Stanilsavski uses the word Communion: “an intimate fellowship or rapport.”

When the audience reacts with laughter or tears, actors respond to that feedback. That is natural and is a part of the dynamics of acting. It is the audience/performer relationship. When performing the same scene a second time, the actor may find they are seeking out that audience approval. If they don’t receive the approval they expected, the actor may say that they “didn’t feel as connected” or were “half in and half out of the scene.” In those instances, it is important to look into it and break down what has happened.

Actors train to be in “communion” with each other. When the scene is electric, it is always because the actors are in communion. The actors are in an intimate fellowship or rapport with each other. When that electricity disappears, communion between the actors has ended. Stanislavski emphasizes the importance of this point by using this word communion, a word associated with sacredness.

When we break it down to see why the scene is no longer vibrant, we find that the experience of communion between actors has changed, and instead of being in communion with each other, the actors are now in relationship with their audience. They are gauging their performance and judging themselves from an external viewpoint. Instead of being invested in the activity of the moment, they are assessing how others feel about them.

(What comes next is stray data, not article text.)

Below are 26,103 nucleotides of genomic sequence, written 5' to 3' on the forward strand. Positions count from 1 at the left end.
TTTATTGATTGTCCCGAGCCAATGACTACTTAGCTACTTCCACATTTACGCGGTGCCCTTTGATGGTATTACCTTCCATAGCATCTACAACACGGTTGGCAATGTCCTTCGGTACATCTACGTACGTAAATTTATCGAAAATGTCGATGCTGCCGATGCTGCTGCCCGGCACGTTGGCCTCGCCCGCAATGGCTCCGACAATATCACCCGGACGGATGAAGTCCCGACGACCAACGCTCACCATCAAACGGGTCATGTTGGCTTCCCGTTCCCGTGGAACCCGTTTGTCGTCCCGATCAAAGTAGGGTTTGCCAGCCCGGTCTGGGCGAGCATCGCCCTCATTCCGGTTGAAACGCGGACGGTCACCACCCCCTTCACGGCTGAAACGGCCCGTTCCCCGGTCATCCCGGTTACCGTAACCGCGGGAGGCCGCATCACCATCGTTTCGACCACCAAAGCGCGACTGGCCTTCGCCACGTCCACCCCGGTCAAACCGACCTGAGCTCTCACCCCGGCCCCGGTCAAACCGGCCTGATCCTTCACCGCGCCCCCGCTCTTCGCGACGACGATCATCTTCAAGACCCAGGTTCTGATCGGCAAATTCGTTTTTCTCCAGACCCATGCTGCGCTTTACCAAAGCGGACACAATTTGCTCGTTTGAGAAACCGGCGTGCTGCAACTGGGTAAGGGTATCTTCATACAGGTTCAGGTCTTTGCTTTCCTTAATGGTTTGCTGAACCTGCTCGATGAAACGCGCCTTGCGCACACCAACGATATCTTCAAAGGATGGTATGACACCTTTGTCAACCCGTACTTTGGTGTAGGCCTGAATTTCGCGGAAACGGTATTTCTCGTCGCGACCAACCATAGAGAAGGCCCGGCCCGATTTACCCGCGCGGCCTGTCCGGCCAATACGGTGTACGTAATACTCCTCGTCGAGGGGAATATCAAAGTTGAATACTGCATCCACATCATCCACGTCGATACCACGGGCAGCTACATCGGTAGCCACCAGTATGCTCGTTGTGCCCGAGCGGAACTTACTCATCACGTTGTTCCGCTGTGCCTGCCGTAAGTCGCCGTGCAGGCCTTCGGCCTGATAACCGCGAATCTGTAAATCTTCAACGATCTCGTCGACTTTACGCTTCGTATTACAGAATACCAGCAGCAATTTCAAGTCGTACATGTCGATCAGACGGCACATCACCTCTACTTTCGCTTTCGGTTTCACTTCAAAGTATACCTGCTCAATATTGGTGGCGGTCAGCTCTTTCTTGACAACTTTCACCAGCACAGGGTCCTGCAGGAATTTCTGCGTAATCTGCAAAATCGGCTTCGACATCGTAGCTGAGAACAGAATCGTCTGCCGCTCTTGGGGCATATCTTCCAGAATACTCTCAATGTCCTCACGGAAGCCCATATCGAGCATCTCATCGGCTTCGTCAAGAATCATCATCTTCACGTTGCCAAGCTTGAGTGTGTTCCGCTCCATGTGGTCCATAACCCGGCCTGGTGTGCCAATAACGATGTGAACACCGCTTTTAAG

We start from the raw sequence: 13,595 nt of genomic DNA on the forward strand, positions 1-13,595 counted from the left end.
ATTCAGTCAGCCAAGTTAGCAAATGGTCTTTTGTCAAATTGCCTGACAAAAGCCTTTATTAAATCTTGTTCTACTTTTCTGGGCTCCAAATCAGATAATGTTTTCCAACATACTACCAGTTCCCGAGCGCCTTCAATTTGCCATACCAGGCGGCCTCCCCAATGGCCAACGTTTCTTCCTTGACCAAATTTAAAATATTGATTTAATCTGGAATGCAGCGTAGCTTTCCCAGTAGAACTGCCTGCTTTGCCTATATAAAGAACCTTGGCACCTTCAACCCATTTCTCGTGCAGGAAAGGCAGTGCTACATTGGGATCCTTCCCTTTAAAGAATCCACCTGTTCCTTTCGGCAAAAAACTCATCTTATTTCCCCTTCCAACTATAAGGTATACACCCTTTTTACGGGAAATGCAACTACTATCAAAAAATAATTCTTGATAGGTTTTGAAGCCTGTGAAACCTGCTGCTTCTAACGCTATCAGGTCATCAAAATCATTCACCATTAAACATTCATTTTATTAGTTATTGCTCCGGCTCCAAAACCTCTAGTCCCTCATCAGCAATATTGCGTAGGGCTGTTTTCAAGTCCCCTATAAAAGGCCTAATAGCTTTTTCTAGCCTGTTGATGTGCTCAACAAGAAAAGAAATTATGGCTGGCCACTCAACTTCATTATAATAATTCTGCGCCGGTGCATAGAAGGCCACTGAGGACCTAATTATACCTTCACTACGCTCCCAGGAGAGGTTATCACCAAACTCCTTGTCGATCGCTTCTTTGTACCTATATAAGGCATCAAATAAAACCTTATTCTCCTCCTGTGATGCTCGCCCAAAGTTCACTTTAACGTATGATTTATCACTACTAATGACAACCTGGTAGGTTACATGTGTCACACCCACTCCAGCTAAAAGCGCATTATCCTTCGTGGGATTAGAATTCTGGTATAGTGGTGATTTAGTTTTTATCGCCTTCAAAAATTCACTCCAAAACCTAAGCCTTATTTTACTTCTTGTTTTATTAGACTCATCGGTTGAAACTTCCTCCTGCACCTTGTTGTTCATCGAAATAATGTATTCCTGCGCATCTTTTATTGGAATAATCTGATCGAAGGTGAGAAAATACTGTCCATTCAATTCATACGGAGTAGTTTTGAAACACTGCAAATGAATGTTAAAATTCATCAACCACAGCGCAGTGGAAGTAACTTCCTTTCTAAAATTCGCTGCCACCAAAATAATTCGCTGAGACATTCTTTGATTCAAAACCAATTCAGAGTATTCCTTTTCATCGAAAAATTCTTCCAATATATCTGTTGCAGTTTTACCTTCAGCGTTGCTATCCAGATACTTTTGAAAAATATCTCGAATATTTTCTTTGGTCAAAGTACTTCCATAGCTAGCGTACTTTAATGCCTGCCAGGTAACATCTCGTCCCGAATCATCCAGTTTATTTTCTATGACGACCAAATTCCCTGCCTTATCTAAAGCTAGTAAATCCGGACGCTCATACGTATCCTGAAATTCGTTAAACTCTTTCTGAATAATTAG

This relationship with the audience is an experience of self consciousness. You are watching what others think of you. Looking at self consciousness from this point of view of can be ground-breaking. You can adjust this experience. You can adjust and move your focus from being in relationship with the audience to being in communion with your fellow actors – a much deeper and more satisfying experience.

We introduce this aspect of acting in Foundations. And because of this, sometimes people new to Stanislavski’s method of acting find Foundations challenging. This intimate rapport feels very raw and very personal. Foundations encourages this experience of connection and it can be uncomfortable at the start. But with continued practice and a deeper understanding of what you are working on, you realize communion is one of the most fulfilling aspects of acting.

– Michelle Meyrink